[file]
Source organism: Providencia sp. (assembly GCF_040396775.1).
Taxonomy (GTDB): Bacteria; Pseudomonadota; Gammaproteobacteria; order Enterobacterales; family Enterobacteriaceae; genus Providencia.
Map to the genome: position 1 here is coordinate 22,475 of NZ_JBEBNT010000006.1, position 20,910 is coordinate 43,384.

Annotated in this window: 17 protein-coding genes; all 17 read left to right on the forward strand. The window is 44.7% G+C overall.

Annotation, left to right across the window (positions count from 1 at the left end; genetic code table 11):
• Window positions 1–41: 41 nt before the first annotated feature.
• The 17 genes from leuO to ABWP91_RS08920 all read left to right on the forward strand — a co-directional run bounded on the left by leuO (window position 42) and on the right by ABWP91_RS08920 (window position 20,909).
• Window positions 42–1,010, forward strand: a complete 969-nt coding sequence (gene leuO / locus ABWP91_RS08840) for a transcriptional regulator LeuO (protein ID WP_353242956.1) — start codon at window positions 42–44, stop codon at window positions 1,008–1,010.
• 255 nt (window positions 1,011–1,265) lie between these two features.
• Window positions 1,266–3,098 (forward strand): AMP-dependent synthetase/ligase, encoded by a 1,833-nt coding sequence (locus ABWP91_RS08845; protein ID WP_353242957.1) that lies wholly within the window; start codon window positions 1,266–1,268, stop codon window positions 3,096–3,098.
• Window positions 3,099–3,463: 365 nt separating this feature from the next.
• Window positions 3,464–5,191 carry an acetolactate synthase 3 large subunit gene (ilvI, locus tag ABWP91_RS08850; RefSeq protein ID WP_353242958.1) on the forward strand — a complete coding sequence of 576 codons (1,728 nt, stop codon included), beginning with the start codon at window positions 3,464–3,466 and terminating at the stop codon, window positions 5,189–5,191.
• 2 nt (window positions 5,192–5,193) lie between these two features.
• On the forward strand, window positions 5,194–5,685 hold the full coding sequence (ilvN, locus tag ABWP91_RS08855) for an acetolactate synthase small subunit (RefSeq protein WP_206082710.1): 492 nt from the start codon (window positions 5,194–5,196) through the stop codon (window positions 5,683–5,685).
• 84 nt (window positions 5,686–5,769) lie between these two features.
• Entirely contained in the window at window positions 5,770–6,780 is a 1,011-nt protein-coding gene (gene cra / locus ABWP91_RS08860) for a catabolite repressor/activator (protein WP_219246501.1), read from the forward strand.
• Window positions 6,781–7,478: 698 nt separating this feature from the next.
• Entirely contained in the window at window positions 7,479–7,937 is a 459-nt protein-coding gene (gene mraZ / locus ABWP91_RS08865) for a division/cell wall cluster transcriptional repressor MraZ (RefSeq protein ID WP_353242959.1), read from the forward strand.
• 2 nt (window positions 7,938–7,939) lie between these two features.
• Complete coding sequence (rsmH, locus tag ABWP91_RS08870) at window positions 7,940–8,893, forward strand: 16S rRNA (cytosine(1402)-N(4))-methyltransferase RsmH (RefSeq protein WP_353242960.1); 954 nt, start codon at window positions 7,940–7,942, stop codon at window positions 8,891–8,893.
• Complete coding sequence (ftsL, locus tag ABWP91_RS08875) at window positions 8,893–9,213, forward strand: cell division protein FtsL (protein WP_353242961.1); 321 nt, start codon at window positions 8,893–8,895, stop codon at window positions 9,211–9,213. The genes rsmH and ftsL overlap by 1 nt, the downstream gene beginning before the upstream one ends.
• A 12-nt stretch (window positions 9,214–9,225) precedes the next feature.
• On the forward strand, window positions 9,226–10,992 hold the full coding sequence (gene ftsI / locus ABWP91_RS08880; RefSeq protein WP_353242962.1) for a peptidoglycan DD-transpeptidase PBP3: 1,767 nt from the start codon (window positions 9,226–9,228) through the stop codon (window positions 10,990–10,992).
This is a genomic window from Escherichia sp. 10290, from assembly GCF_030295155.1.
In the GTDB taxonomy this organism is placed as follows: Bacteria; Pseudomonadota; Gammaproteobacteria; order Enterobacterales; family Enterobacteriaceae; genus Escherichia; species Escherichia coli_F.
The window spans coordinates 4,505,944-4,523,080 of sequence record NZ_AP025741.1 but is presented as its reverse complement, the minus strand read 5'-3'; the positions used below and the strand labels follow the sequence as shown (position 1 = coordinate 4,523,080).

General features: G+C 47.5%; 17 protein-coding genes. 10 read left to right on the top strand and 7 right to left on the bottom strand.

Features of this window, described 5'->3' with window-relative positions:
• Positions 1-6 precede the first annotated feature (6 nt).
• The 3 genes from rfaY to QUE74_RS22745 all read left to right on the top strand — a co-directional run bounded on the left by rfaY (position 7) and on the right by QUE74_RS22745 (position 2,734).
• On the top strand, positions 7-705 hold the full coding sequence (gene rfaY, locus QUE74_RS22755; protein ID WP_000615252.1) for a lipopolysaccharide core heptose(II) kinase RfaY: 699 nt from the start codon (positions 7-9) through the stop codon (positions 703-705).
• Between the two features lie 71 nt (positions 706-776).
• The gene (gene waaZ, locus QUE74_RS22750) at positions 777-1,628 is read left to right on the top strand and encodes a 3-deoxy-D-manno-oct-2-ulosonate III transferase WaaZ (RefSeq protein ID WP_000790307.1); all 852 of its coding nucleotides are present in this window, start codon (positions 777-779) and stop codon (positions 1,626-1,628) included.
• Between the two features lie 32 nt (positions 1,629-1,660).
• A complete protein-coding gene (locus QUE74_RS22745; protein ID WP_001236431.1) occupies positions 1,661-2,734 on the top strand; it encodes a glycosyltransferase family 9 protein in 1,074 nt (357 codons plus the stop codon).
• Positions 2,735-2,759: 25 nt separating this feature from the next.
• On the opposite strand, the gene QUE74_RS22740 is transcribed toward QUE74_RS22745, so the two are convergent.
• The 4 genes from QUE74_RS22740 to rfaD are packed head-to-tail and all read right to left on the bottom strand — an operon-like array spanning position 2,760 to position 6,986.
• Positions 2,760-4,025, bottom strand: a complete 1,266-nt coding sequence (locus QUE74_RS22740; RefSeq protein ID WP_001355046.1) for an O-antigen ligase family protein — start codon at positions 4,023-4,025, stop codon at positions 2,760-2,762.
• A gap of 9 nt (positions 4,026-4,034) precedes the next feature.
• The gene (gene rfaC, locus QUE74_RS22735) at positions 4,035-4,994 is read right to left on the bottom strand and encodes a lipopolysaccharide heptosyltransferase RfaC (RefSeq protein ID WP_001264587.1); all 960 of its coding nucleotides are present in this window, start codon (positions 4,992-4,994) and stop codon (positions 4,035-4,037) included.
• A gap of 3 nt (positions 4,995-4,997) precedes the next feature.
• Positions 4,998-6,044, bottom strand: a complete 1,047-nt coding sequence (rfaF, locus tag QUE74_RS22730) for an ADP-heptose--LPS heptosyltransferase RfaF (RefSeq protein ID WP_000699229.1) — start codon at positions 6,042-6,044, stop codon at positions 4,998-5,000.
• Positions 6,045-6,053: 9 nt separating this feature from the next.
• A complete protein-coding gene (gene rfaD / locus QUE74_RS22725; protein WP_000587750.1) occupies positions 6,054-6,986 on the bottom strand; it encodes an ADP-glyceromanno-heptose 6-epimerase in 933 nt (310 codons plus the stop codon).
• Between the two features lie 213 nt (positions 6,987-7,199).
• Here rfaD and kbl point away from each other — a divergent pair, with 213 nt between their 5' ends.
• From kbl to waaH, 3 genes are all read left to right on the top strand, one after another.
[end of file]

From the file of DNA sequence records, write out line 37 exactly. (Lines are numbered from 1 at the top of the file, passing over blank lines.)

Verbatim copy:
• On the opposite strand, the gene QUE74_RS22740 is transcribed toward QUE74_RS22745, so the two are convergent.